The Bucks landed a big-name, big-money free agent over the likes of the Knicks and Lakers.
Greg Monroe is a complicated player when it comes to identifying a perfect fit. Some teams are poor stylistic matches. Others don’t have the right mix of personnel to best account for Monroe’s deficits, which as we saw in Detroit can lead to all sorts of structural issues on both ends. He’s worth a max contract (which comes with a starting salary of around $16 million) to the right team. To the wrong one, a Monroe max might be cumbersome to the expected parameters of a rebuild.
Fortunately, Monroe surveyed this summer’s free-agent market, met with four teams, and identified the one both closest to contention and best for his long-term needs: the Milwaukee Bucks. According to Yahoo! Sports, Monroe agreed to terms on Thursday to a three-year max deal, the final season of which is a player option. Reports differ as to what Monroe was offered by which teams, though the final verdict is clear: A big-name, big-money free agent shrugged off New York and Los Angeles to sign with an up-and-coming team in Milwaukee.
That in itself is a positive step for the Bucks organization, which has historically had difficulty enough in even getting free agents to consider their case. The new appeal is the product. Jason Kidd coached one of the best young teams in the league to a playoff berth last season behind an elite defense. Giannis Antetokounmpo, Khris Middleton, Michael Carter-Williams, and John Henson all played important roles, and they’ll be joined next season by a returning Jabari Parker. Monroe signed on to be a part of that ascent both for what he could do for the Bucks and what the Bucks’ second-ranked defense could do for him.
The trouble with Monroe on that end of the floor is that he offers little resistance at the rim and lacks the foot speed to make a balanced recovery out to a big on the perimeter. This makes traditional matchup maintenance tricky, as some nights Monroe is ill-equipped to guard either of the opponent’s power forward or center. Milwaukee’s defensive system, which relies heavily on zone principles, should help to mitigate some of those problems. Monroe will still have a specific assignments that give him trouble and won’t always be capable of making needed defensive plays. The very nature of the way that the Bucks play, however, will bring multiple long, athletic defenders toward the strong side of the floor and use Monroe’s size alone as an obstruction to potential drivers.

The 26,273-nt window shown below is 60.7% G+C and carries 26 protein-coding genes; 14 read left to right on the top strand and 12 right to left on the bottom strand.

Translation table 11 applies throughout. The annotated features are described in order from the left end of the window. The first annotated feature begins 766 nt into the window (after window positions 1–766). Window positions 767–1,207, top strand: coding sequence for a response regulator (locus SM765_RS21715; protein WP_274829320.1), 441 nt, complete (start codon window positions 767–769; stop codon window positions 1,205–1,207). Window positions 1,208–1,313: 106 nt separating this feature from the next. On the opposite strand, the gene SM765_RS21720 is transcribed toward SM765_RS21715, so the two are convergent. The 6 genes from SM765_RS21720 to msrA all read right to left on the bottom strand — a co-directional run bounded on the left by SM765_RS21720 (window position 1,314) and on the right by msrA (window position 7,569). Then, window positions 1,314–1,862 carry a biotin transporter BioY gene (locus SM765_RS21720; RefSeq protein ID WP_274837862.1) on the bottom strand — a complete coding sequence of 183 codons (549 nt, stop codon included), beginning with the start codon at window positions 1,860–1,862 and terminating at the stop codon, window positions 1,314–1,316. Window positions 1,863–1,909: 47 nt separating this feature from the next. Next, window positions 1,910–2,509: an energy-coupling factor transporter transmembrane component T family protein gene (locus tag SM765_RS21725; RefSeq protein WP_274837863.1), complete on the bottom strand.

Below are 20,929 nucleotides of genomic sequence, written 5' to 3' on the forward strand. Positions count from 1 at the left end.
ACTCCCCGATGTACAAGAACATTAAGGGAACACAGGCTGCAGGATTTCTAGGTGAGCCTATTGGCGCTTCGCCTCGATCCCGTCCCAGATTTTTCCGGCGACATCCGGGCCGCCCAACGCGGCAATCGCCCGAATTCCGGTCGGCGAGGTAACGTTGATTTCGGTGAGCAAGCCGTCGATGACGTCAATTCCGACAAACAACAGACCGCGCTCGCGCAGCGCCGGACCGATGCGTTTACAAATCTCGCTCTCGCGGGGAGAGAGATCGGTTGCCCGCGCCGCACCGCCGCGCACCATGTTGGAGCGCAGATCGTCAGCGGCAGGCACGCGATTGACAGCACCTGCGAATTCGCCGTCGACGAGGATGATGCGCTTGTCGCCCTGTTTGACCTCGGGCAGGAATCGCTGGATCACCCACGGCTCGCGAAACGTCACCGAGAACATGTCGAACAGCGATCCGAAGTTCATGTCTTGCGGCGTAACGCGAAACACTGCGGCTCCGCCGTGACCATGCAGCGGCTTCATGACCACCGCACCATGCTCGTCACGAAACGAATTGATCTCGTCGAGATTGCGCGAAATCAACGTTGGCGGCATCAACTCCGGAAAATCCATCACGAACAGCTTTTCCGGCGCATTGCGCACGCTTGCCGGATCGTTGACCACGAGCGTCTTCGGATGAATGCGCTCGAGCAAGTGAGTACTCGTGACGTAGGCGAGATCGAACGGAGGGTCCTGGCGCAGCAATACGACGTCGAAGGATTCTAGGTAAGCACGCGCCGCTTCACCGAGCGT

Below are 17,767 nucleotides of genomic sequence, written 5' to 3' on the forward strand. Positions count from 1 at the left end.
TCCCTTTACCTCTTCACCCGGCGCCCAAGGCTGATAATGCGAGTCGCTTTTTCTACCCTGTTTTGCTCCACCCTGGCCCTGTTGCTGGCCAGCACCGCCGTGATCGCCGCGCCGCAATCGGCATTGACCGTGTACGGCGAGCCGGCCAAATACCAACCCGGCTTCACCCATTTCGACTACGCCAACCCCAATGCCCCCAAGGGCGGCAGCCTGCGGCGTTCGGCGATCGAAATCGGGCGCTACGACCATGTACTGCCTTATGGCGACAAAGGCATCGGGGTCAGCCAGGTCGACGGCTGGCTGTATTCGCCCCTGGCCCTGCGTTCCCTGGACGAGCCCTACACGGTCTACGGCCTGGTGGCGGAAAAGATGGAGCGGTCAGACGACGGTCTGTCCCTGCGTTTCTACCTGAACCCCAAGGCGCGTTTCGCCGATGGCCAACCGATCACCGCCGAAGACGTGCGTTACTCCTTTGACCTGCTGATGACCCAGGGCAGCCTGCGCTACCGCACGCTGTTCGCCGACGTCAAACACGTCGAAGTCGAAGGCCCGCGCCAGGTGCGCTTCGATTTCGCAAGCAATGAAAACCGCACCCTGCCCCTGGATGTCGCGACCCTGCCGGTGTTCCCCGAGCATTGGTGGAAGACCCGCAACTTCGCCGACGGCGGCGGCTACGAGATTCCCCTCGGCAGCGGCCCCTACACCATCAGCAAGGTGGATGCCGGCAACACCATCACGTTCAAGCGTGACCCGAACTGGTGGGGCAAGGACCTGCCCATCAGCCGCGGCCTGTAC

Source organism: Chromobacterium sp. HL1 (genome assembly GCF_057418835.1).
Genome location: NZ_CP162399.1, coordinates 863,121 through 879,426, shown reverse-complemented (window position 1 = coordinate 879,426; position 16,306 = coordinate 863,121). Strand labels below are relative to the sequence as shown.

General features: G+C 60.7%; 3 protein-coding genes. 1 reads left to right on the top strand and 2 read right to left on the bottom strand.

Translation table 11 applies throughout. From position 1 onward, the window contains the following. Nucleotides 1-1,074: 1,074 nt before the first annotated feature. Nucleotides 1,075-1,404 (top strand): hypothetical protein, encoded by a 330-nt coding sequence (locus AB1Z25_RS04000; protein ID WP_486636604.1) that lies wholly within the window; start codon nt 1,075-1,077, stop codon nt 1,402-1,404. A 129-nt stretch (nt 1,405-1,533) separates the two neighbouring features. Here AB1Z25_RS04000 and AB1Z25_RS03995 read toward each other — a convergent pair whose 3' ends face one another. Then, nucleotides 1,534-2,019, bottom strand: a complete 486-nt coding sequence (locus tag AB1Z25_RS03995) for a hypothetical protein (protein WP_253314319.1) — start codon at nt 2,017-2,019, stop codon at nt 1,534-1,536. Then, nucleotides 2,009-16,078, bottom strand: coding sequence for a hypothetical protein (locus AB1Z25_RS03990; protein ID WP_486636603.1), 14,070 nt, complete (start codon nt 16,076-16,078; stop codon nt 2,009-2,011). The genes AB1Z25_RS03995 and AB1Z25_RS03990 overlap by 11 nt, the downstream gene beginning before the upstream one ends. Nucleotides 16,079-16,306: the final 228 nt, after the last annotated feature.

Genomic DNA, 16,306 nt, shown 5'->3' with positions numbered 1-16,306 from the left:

This kind of use isn’t fool-proof, though by using Monroe to clog up driving lanes and pre-rotating another player from the weak side to protect him, the Bucks’ base defense encourages opponents into cross-court passes that can either be deflected (Milwaukee ranked tops in the league in opponent turnover rate last season) or delayed long enough to reset.
Whether the Bucks have enough perimeter shooting to give Monroe a usable, post-up workspace is another matter entirely. Of those core young players listed above, only Middleton (40.7%) can shoot from beyond the arc at any acceptable percentage. Antetokounmpo (15.9%), Carter-Williams (14.3%), and Parker (25%), on the other hand, give opposing defenses absolutely no reason to guard them at that distance. Monroe will likely see defenders encroaching into his space until that changes, though in the meantime he can help give a perimeter-dominated offense some sense interior order while shooters like Jared Dudley and O.J. Mayo help to clear space.
Milwaukee was a pitiful offensive team last season, though within its roster one could see the bones of something interesting. Monroe is a means of accessing that promise; his high-usage utility eases the burden on the Bucks’ overwhelmed creators, even if the roster’s current state doesn’t yet allow Monroe himself to maximize his offensive game. Give it time. First, Milwaukee must find a balance in its operations around Monroe as the team’s other young players come into their own. Then comes the refinement of the roster to contending precision – a next step made possible by moves like this one, coaching like Kidd’s, and a team-wide commitment to organic growth.